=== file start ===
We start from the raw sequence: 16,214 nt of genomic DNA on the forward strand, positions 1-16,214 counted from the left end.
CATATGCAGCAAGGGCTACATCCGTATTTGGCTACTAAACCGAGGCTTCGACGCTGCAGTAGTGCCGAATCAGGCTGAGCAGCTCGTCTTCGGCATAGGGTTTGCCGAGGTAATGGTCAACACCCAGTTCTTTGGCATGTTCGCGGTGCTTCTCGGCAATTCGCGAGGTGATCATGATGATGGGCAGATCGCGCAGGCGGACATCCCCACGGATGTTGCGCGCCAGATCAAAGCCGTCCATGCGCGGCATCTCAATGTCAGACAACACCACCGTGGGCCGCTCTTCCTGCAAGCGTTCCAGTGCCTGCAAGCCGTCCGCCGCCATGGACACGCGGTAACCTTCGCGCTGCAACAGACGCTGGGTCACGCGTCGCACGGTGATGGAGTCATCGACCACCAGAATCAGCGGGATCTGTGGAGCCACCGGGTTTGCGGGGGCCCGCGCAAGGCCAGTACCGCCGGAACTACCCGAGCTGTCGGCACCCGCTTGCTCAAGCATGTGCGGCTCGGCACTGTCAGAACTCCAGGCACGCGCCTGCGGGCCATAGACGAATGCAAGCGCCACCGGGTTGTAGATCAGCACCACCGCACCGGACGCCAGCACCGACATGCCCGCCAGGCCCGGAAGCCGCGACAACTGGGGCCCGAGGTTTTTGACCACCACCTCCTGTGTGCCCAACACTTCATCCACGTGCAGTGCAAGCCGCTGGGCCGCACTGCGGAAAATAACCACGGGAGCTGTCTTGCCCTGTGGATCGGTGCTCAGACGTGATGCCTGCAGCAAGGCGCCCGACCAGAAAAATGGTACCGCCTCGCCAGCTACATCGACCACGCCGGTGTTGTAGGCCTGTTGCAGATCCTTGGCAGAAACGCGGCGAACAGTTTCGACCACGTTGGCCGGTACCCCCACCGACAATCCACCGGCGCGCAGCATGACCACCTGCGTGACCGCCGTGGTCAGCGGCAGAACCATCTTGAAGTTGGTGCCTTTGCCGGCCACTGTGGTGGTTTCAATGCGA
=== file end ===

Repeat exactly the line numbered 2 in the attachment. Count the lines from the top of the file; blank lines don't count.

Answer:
CATATGCAGCAAGGGCTACATCCGTATTTGGCTACTAAACCGAGGCTTCGACGCTGCAGTAGTGCCGAATCAGGCTGAGCAGCTCGTCTTCGGCATAGGGTTTGCCGAGGTAATGGTCAACACCCAGTTCTTTGGCATGTTCGCGGTGCTTCTCGGCAATTCGCGAGGTGATCATGATGATGGGCAGATCGCGCAGGCGGACATCCCCACGGATGTTGCGCGCCAGATCAAAGCCGTCCATGCGCGGCATCTCAATGTCAGACAACACCACCGTGGGCCGCTCTTCCTGCAAGCGTTCCAGTGCCTGCAAGCCGTCCGCCGCCATGGACACGCGGTAACCTTCGCGCTGCAACAGACGCTGGGTCACGCGTCGCACGGTGATGGAGTCATCGACCACCAGAATCAGCGGGATCTGTGGAGCCACCGGGTTTGCGGGGGCCCGCGCAAGGCCAGTACCGCCGGAACTACCCGAGCTGTCGGCACCCGCTTGCTCAAGCATGTGCGGCTCGGCACTGTCAGAACTCCAGGCACGCGCCTGCGGGCCATAGACGAATGCAAGCGCCACCGGGTTGTAGATCAGCACCACCGCACCGGACGCCAGCACCGACATGCCCGCCAGGCCCGGAAGCCGCGACAACTGGGGCCCGAGGTTTTTGACCACCACCTCCTGTGTGCCCAACACTTCATCCACGTGCAGTGCAAGCCGCTGGGCCGCACTGCGGAAAATAACCACGGGAGCTGTCTTGCCCTGTGGATCGGTGCTCAGACGTGATGCCTGCAGCAAGGCGCCCGACCAGAAAAATGGTACCGCCTCGCCAGCTACATCGACCACGCCGGTGTTGTAGGCCTGTTGCAGATCCTTGGCAGAAACGCGGCGAACAGTTTCGACCACGTTGGCCGGTACCCCCACCGACAATCCACCGGCGCGCAGCATGACCACCTGCGTGACCGCCGTGGTCAGCGGCAGAACCATCTTGAAGTTGGTGCCTTTGCCGGCCACTGTGGTGGTTTCAATGCGA